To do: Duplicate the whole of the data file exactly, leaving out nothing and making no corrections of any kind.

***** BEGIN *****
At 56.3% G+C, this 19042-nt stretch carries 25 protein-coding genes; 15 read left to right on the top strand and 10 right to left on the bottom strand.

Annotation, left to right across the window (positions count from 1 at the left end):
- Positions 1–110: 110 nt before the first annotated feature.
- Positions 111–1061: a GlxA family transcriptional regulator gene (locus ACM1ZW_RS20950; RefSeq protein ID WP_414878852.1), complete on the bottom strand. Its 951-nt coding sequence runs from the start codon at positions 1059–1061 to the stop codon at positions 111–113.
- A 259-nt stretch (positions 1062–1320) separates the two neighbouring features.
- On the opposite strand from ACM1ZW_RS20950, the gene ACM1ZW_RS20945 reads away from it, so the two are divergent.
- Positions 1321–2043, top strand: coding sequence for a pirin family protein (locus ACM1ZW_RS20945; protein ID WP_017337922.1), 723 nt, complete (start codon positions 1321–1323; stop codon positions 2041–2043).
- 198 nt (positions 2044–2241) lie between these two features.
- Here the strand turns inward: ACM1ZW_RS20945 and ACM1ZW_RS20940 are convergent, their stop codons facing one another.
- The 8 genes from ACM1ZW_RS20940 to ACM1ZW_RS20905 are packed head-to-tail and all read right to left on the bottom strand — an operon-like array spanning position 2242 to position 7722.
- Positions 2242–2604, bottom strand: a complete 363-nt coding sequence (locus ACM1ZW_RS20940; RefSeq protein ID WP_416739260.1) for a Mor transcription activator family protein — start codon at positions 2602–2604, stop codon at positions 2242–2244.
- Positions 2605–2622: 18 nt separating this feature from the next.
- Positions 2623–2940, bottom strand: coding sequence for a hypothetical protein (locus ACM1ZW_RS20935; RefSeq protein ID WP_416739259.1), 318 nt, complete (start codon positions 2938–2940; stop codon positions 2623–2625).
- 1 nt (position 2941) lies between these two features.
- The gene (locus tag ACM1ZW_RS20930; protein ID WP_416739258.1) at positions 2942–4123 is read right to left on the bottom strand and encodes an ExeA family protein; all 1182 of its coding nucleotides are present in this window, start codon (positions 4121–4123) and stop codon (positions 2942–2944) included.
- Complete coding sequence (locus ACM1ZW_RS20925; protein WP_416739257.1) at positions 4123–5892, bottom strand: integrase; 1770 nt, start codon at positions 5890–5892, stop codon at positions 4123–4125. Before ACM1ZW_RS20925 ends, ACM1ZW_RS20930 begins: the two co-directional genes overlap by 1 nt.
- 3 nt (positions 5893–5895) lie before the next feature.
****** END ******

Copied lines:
At 56.3% G+C, this 19042-nt stretch carries 25 protein-coding genes; 15 read left to right on the top strand and 10 right to left on the bottom strand.

Annotation, left to right across the window (positions count from 1 at the left end):
- Positions 1–110: 110 nt before the first annotated feature.
- Positions 111–1061: a GlxA family transcriptional regulator gene (locus ACM1ZW_RS20950; RefSeq protein ID WP_414878852.1), complete on the bottom strand. Its 951-nt coding sequence runs from the start codon at positions 1059–1061 to the stop codon at positions 111–113.
- A 259-nt stretch (positions 1062–1320) separates the two neighbouring features.
- On the opposite strand from ACM1ZW_RS20950, the gene ACM1ZW_RS20945 reads away from it, so the two are divergent.
- Positions 1321–2043, top strand: coding sequence for a pirin family protein (locus ACM1ZW_RS20945; protein ID WP_017337922.1), 723 nt, complete (start codon positions 1321–1323; stop codon positions 2041–2043).
- 198 nt (positions 2044–2241) lie between these two features.
- Here the strand turns inward: ACM1ZW_RS20945 and ACM1ZW_RS20940 are convergent, their stop codons facing one another.
- The 8 genes from ACM1ZW_RS20940 to ACM1ZW_RS20905 are packed head-to-tail and all read right to left on the bottom strand — an operon-like array spanning position 2242 to position 7722.
- Positions 2242–2604, bottom strand: a complete 363-nt coding sequence (locus ACM1ZW_RS20940; RefSeq protein ID WP_416739260.1) for a Mor transcription activator family protein — start codon at positions 2602–2604, stop codon at positions 2242–2244.
- Positions 2605–2622: 18 nt separating this feature from the next.
- Positions 2623–2940, bottom strand: coding sequence for a hypothetical protein (locus ACM1ZW_RS20935; RefSeq protein ID WP_416739259.1), 318 nt, complete (start codon positions 2938–2940; stop codon positions 2623–2625).
- 1 nt (position 2941) lies between these two features.
- The gene (locus tag ACM1ZW_RS20930; protein ID WP_416739258.1) at positions 2942–4123 is read right to left on the bottom strand and encodes an ExeA family protein; all 1182 of its coding nucleotides are present in this window, start codon (positions 4121–4123) and stop codon (positions 2942–2944) included.
- Complete coding sequence (locus ACM1ZW_RS20925; protein WP_416739257.1) at positions 4123–5892, bottom strand: integrase; 1770 nt, start codon at positions 5890–5892, stop codon at positions 4123–4125. Before ACM1ZW_RS20925 ends, ACM1ZW_RS20930 begins: the two co-directional genes overlap by 1 nt.
- 3 nt (positions 5893–5895) lie before the next feature.